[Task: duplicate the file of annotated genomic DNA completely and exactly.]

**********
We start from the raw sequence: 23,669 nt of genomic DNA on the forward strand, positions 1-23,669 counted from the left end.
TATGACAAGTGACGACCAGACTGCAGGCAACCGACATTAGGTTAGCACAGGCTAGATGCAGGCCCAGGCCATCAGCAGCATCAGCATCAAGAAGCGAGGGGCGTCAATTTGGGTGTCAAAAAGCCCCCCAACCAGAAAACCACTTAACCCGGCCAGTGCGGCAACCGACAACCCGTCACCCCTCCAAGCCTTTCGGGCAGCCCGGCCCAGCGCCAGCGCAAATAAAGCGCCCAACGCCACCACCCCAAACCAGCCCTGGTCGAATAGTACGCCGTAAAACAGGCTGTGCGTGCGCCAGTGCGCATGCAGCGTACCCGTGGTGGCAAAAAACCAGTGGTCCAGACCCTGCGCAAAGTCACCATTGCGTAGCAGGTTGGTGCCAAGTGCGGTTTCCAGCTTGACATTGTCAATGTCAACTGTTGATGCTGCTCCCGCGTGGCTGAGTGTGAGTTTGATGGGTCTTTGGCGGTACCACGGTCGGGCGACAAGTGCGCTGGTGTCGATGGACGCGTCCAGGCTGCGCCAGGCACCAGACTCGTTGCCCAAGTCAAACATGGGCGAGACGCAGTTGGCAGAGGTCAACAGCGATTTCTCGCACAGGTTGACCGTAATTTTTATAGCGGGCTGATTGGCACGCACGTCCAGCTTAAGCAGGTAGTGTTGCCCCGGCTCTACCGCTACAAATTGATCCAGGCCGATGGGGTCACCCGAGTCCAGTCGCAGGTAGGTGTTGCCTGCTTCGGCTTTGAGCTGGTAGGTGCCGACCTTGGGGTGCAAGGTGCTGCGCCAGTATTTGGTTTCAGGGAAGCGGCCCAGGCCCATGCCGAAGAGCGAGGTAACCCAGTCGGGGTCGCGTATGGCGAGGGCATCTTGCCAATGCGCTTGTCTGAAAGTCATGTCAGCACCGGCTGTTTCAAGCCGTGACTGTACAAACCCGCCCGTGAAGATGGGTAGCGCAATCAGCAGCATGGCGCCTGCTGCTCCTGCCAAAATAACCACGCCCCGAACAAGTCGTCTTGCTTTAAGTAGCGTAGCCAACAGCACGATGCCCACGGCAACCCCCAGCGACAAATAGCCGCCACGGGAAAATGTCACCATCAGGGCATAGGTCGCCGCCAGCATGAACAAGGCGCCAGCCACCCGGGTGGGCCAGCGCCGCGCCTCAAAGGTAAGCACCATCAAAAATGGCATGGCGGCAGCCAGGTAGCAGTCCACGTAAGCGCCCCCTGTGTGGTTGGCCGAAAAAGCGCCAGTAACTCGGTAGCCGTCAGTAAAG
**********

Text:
We start from the raw sequence: 23,669 nt of genomic DNA on the forward strand, positions 1-23,669 counted from the left end.
TATGACAAGTGACGACCAGACTGCAGGCAACCGACATTAGGTTAGCACAGGCTAGATGCAGGCCCAGGCCATCAGCAGCATCAGCATCAAGAAGCGAGGGGCGTCAATTTGGGTGTCAAAAAGCCCCCCAACCAGAAAACCACTTAACCCGGCCAGTGCGGCAACCGACAACCCGTCACCCCTCCAAGCCTTTCGGGCAGCCCGGCCCAGCGCCAGCGCAAATAAAGCGCCCAACGCCACCACCCCAAACCAGCCCTGGTCGAATAGTACGCCGTAAAACAGGCTGTGCGTGCGCCAGTGCGCATGCAGCGTACCCGTGGTGGCAAAAAACCAGTGGTCCAGACCCTGCGCAAAGTCACCATTGCGTAGCAGGTTGGTGCCAAGTGCGGTTTCCAGCTTGACATTGTCAATGTCAACTGTTGATGCTGCTCCCGCGTGGCTGAGTGTGAGTTTGATGGGTCTTTGGCGGTACCACGGTCGGGCGACAAGTGCGCTGGTGTCGATGGACGCGTCCAGGCTGCGCCAGGCACCAGACTCGTTGCCCAAGTCAAACATGGGCGAGACGCAGTTGGCAGAGGTCAACAGCGATTTCTCGCACAGGTTGACCGTAATTTTTATAGCGGGCTGATTGGCACGCACGTCCAGCTTAAGCAGGTAGTGTTGCCCCGGCTCTACCGCTACAAATTGATCCAGGCCGATGGGGTCACCCGAGTCCAGTCGCAGGTAGGTGTTGCCTGCTTCGGCTTTGAGCTGGTAGGTGCCGACCTTGGGGTGCAAGGTGCTGCGCCAGTATTTGGTTTCAGGGAAGCGGCCCAGGCCCATGCCGAAGAGCGAGGTAACCCAGTCGGGGTCGCGTATGGCGAGGGCATCTTGCCAATGCGCTTGTCTGAAAGTCATGTCAGCACCGGCTGTTTCAAGCCGTGACTGTACAAACCCGCCCGTGAAGATGGGTAGCGCAATCAGCAGCATGGCGCCTGCTGCTCCTGCCAAAATAACCACGCCCCGAACAAGTCGTCTTGCTTTAAGTAGCGTAGCCAACAGCACGATGCCCACGGCAACCCCCAGCGACAAATAGCCGCCACGGGAAAATGTCACCATCAGGGCATAGGTCGCCGCCAGCATGAACAAGGCGCCAGCCACCCGGGTGGGCCAGCGCCGCGCCTCAAAGGTAAGCACCATCAAAAATGGCATGGCGGCAGCCAGGTAGCAGTCCACGTAAGCGCCCCCTGTGTGGTTGGCCGAAAAAGCGCCAGTAACTCGGTAGCCGTCAGTAAAG